As the NOACs have been introduced into practice, clinicians have been using reduced doses in a greater proportion of patients than would be expected based on how the drugs were used in the pivotal trials, Ruff noted. One of the reasons is that physicians are “very keen” to avoid bleeding, and that instinct appears to be correct because bleeds tend to worsen subsequent clinical outcomes, he said.

The current study “reinforces the notion that safety is really intricately tied to efficacy,” Ruff said, and “it shows that we probably have to pay much more attention to patients’ other comorbid conditions . . . that are likely amplifying this mortality signal and aren’t really directly treated at all by their anticoagulant.”

Unsupported Intuition

There are currently four NOACs approved for stroke prevention in patients with nonvalvular A-fib: dabigatran (Pradaxa; Boehringer Ingelheim), apixaban (Eliquis; Bristol-Myers Squibb), rivaroxaban (Xarelto; Janssen Pharmaceuticals), and edoxaban (Savaysa; Daiichi Sankyo). Gómez-Outes et al examined causes of death among the participants in the pivotal trials supporting the approval of those agents; the analysis included a total of 71,683 patients treated with a NOAC or warfarin followed for a median of 1.8 to 2.8 years.

The average annual all-cause mortality rate was lower in patients receiving a NOAC instead of warfarin (4.46% vs 4.87%; RR 0.90; 95% CI 0.86-0.95). That difference was mostly due to a halving of fatal bleeding (0.19% vs 0.38% per year; RR 0.49; 95% CI 0.40-0.61), with no significant impacts on non-bleeding-related vascular deaths or nonvascular deaths.

“The pernicious effects of anticoagulant-related bleeding are often underappreciated by the medical community, and the [study] nicely draws our attention to the beneficial effect of minimizing these bleeding events,” Connolly writes in his editorial. But like Ruff, he points out that the difference in fatal bleeds cannot fully explain the NOAC advantage.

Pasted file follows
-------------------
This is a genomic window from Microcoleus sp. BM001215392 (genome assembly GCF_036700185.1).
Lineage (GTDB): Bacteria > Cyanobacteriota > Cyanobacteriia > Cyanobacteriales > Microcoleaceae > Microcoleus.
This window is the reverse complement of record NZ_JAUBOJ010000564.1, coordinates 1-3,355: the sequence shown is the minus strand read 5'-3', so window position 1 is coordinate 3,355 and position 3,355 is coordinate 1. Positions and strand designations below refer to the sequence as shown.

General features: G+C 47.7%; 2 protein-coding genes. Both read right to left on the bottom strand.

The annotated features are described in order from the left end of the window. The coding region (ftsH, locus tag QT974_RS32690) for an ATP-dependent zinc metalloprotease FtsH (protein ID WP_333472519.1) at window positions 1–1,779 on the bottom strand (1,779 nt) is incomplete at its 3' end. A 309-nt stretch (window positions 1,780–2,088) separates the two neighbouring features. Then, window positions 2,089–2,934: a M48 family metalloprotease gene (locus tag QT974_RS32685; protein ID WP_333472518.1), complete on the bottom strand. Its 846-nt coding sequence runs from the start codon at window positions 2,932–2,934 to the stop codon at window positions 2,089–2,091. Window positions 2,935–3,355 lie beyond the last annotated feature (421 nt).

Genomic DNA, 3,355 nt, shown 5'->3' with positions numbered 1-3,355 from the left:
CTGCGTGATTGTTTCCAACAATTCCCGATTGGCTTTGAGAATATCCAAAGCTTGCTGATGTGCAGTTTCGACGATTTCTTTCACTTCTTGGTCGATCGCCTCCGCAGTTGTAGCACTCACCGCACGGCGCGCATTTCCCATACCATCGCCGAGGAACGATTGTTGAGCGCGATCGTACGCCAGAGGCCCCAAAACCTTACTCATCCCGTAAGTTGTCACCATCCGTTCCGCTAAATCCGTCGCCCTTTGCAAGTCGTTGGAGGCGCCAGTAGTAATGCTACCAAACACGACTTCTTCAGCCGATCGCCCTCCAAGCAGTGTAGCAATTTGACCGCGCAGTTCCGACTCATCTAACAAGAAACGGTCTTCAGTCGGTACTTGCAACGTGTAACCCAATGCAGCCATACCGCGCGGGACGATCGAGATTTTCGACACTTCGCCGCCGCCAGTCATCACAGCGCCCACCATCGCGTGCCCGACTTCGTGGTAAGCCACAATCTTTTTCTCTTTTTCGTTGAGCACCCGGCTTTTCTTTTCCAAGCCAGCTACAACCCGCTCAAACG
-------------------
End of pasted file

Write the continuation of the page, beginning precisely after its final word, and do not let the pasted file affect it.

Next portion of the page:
“Several analyses of the NOAC trials suggest that there are pernicious long-term consequences of anticoagulant-related major bleeding that are not captured by the immediate bleeding-related case fatality rate,” he writes. In addition to discontinuation of anticoagulation, other factors like adverse effects of transfusion, continuing anemia, subclinical organ damage sustained during the bleed, and an induced prothrombotic state could be at play, he says.

“These findings remind us that we should pay particular attention to protecting our patients from bleeding when we use oral anticoagulants or other antithrombotic agents,” Connolly says. “The common idea that strokes and myocardial infarctions leave permanent damage, but patients recover without long-term consequences from major bleeding, is an intuition that is not supported by current data.”

Sources
  • Gómez-Outes A, Lagunar-Ruíz J, Terleira-Fernández A-I, et al. Causes of death in anticoagulated patients with atrial fibrillation. J Am Coll Cardiol. 2016;68:2508-2521.

  • Connolly SJ. Anticoagulant-related bleeding and mortality. J Am Coll Cardiol. 2016;68:2522-2524.

Disclosures
  • Gómez-Outes reports no relevant conflicts of interest.
  • Connolly reports relationships with Bristol-Myers Squibb, Pfizer, Bayer, Portola, Janssen, Boehringer Ingelheim, and Daiichi Sankyo.
  • Ruff reports having served on advisory boards for manufacturers of NOACs approved for stroke prevention in A-fib.